By Jeff Noble / Staff Writer
When the night is right, and so are the conditions, the mists from the 125-foot-wide curtain of water known as Cumberland Falls makes a moonbow. It may be visible after dark this Saturday through Halloween night, depending on the weather.
That’s another reason why hikers might want to stick around at Cumberland Falls State Resort Park after the 22nd Annual Moonbow Trail Trek this Saturday.
Steve Gilbert has been to quite of few of the hikes, and notes there’s quite a few reasons why the event brings back quite a few folks over the years.
“It’s beautiful scenery, of course. It’s also fun, it’s challenging, a lot of people like to collect the T-shirts from previous hikes, and most of all, it’s safer because of our trail sweeps,” said Gilbert, a naturalist at the park, located near Corbin.
According to Gilbert, the people who serve as trail sweeps primarily serve a two-fold purpose to ensure safety.
“The trail sweeps follow behind after the last hiker has passed, so they know there’s nobody left behind, or who has turned back or gone the other way. And if anybody needs first aid, the trail sweeps can provide it on the spot, or contact emergency medical personnel by phone.”
Gilbert pointed out that while check-in stations will be staffed throughout the hike, this Saturday’s Moonbow Trail Trek is not recommended for children under 10 or solo hikers.
Cost for the hike is $15 per person, and includes a T-shirt. Because of its popularity, availability is limited, and those who wish to participate need to preregister by Thursday. Participation is limited to the first 100 people who register.
If you’re one of those first 100 who register, you’ll have a choice of two trails for Saturday’s event.
One is a four-and-a-half-mile hike on the Blue Bend Trail, which is for those hikers who are less experienced. That hike leaves between 10 and 11 a.m.
The other hike is seven miles, and combines parts of two trails — the Moonbow Trail and the Cumberland River Trail — and is a challenging course for the more experienced and most adventurous hikers. Hikers for the longer trail leave between 8:30 and 10 a.m.
Gilbert said this year’s trails will be a little different from previous years due to some maintenance issues at the park.
What they will see during the daylight hours will be the falls, called by many as the “Niagara of the South,” along with tower cliffs, house-sized rock formations, cascading streams and other natural formations.
“If you’re participating, you should bring a day pack, hiking boots, extra socks, flashlight, batteries, a first-aid kit, warm jacket and enough food and water to last six to eight hours,” said Gilbert.
He reminded those who want to take in both the hike and the moonbow sighting this Saturday that the park features a restaurant, lodge, cottages and a campground.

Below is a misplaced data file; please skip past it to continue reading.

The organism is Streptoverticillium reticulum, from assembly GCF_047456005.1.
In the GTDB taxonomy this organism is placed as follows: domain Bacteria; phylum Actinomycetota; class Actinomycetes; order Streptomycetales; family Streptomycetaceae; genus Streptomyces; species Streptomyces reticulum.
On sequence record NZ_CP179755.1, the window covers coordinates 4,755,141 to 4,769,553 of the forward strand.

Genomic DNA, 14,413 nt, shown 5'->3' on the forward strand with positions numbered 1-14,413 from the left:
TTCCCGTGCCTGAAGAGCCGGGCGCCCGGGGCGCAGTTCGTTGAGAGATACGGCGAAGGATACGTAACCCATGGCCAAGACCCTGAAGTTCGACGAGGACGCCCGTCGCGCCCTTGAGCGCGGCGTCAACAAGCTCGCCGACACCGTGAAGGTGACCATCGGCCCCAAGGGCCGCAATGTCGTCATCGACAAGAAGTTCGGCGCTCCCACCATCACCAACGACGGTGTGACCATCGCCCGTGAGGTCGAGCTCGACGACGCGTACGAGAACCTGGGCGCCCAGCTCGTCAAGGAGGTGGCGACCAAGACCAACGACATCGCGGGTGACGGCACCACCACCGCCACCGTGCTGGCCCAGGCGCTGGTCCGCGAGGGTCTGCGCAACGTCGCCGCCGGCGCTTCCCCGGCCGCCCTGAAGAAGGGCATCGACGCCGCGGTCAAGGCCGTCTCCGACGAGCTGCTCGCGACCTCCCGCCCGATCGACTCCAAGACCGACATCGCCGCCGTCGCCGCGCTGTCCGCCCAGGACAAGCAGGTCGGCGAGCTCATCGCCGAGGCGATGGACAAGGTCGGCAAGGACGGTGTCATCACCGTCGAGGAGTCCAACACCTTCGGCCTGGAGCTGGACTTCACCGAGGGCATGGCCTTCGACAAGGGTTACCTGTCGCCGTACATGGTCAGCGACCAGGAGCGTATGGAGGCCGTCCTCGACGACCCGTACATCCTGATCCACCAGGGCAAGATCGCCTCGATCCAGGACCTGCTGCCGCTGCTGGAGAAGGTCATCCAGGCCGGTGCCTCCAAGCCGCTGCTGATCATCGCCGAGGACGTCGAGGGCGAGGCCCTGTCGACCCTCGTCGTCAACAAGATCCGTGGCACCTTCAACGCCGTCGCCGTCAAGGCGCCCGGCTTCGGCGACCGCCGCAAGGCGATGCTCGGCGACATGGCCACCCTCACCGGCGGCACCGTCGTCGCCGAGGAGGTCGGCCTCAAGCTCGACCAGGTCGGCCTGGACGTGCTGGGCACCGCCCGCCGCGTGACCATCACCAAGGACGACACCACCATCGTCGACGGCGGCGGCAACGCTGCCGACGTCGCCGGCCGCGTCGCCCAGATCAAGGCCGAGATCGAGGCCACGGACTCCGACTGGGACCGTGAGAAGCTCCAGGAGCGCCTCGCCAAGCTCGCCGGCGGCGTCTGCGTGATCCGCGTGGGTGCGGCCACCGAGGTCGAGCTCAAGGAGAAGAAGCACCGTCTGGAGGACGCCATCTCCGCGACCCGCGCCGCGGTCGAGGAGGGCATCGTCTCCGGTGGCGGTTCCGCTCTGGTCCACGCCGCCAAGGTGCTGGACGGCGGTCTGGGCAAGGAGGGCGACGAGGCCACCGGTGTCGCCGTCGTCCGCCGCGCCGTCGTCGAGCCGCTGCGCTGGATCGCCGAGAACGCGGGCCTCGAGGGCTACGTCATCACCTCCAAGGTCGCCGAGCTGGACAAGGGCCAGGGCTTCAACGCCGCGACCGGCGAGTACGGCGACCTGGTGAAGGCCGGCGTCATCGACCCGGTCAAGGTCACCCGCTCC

To register for the Moonbow Trail Trek, or if you need more information, you can email naturalist Bret Smitley at BretA.Smitley@ky.gov, or call 606-528-4121 or 800-325-0063.
By Jeff Noble / Staff Writer
- Local News
Man collapses during Laurel Lake Triathlon
A man participating in the Laurel Lake Triathlon Saturday collapsed and had to be transported to the hospital.
Woman arrested for failing to appear in court
A call to a family dispute Wednesday afternoon ended with the arrest of a Laurel County woman who was wanted on a warrant.
Wireless working well in Corbin schools
Proclaiming “We’re wireless now, with newer technology,” the Corbin Board of Education say their now full speed ahead with the changes and recent purchases during their special board meeting Thursday.
Money and road woes addressed by city council
The Stivers Aquatic and Wellness Center is running out of funds and some Barbourville residents are running out of patience.
Part of Ky. 80 to be closed starting next week
Here’s a friendly reminder for those of you traveling along a stretch of Ky. 80 in London next week through mid-August.
Trial for Young’s Grocery robbery postponed
Wednesday’s trial set for a couple accused in the April 2013 robbery of Young’s Grocery on Hwy. 904 in southern Whitley County has again been postponed — but this time only until Monday.
Knox Co. fugitive caught in N.C.
A Barbourville man who escaped from the Knox County jail back in May has been arrested in Asheville, North Carolina.
Tourism one step closer to hiring director
The commission went into a closed executive session starting at 5:30 p.m. and did not adjourn the meeting until nearly two hours later.
Old meth labs found along Corbin creek
It was not the kind of scene one would expect to see while doing yard work.
London man jailed on theft charges
Stealing merchandise from two Corbin stores caught up with a Laurel County man Tuesday. Now he’s spending time in a Williamsburg jail, arrested on several charges.
- More Local News Headlines
- Man collapses during Laurel Lake Triathlon